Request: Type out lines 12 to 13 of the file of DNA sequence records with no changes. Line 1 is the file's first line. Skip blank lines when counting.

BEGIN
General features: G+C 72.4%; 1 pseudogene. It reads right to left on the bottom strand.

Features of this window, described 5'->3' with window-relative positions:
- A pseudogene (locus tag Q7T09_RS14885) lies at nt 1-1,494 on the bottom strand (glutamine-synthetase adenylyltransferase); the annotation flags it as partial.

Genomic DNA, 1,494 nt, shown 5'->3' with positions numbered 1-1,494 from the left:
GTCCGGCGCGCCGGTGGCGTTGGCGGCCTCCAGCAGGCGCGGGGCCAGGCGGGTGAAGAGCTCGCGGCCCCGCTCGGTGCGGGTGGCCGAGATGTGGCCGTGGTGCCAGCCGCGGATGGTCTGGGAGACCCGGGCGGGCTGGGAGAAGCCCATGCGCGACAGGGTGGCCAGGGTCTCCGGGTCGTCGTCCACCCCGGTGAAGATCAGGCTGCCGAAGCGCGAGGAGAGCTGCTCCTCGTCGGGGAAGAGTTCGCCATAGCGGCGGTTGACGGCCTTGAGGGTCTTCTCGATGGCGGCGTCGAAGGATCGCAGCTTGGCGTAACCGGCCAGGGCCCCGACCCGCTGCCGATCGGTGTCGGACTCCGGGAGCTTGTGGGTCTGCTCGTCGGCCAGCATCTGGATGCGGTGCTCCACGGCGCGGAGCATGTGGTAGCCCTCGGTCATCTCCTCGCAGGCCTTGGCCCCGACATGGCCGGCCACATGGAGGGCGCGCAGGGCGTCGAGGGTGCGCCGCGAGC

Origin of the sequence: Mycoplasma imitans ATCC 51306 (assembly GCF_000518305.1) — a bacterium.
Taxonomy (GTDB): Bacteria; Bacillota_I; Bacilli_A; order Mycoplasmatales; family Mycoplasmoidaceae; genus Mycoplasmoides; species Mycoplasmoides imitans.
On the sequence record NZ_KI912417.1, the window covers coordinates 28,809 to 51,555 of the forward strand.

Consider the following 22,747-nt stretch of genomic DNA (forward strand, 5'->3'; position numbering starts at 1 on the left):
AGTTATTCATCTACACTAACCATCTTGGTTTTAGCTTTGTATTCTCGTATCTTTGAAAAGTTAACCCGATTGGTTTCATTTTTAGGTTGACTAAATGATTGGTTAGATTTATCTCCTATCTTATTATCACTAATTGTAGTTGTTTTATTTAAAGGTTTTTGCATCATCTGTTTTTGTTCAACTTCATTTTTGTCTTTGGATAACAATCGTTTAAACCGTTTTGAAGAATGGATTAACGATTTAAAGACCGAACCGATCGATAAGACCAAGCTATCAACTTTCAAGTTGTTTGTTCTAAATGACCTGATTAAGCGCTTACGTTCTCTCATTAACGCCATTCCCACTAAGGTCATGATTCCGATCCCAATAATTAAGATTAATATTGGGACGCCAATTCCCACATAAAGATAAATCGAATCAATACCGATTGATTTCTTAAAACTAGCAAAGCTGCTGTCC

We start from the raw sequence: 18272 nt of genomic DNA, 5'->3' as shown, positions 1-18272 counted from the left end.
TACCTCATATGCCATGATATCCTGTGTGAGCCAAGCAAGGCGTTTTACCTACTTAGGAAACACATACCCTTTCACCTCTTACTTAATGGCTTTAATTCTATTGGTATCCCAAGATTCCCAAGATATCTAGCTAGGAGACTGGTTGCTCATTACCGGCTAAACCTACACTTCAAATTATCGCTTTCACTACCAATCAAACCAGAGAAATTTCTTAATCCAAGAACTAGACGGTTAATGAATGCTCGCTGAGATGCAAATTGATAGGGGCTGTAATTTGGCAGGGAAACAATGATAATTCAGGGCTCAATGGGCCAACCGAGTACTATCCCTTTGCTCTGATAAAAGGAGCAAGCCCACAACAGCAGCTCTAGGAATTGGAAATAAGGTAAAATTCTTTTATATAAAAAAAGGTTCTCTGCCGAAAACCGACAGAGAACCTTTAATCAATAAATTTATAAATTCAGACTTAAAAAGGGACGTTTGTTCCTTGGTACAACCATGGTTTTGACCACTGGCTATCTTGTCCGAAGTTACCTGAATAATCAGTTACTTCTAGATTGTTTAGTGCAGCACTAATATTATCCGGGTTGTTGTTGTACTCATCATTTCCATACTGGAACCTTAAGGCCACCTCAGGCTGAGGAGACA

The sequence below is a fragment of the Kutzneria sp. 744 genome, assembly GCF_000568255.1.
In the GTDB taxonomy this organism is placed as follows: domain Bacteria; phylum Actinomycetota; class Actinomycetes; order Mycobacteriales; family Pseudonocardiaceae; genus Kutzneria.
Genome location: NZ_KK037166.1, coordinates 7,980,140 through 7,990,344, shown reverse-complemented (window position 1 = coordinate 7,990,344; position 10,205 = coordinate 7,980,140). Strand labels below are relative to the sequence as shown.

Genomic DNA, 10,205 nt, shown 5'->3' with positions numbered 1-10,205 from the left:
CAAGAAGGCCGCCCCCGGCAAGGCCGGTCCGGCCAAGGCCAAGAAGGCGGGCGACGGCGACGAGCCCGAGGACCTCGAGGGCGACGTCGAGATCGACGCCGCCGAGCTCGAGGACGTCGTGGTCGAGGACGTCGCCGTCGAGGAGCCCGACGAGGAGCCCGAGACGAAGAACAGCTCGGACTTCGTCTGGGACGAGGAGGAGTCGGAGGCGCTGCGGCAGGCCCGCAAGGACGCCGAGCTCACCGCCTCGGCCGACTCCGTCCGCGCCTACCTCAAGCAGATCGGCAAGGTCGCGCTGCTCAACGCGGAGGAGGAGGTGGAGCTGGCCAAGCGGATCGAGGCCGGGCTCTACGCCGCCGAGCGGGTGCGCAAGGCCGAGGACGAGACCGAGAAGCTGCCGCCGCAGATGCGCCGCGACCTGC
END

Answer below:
TACCTCATATGCCATGATATCCTGTGTGAGCCAAGCAAGGCGTTTTACCTACTTAGGAAACACATACCCTTTCACCTCTTACTTAATGGCTTTAATTCTATTGGTATCCCAAGATTCCCAAGATATCTAGCTAGGAGACTGGTTGCTCATTACCGGCTAAACCTACACTTCAAATTATCGCTTTCACTACCAATCAAACCAGAGAAATTTCTTAATCCAAGAACTAGACGGTTAATGAATGCTCGCTGAGATGCAAATTGATAGGGGCTGTAATTTGGCAGGGAAACAATGATAATTCAGGGCTCAATGGGCCAACCGAGTACTATCCCTTTGCTCTGATAAAAGGAGCAAGCCCACAACAGCAGCTCTAGGAATTGGAAATAAGGTAAAATTCTTTTATATAAAAAAAGGTTCTCTGCCGAAAACCGACAGAGAACCTTTAATCAATAAATTTATAAATTCAGACTTAAAAAGGGACGTTTGTTCCTTGGTACAACCATGGTTTTGACCACTGGCTATCTTGTCCGAAGTTACCTGAATAATCAGTTACTTCTAGATTGTTTAGTGCAGCACTAATATTATCCGGGTTGTTGTTGTACTCATCATTTCCATACTGGAACCTTAAGGCCACCTCAGGCTGAGGAGACA

The sequence below is a fragment of the Kutzneria sp. 744 genome, assembly GCF_000568255.1.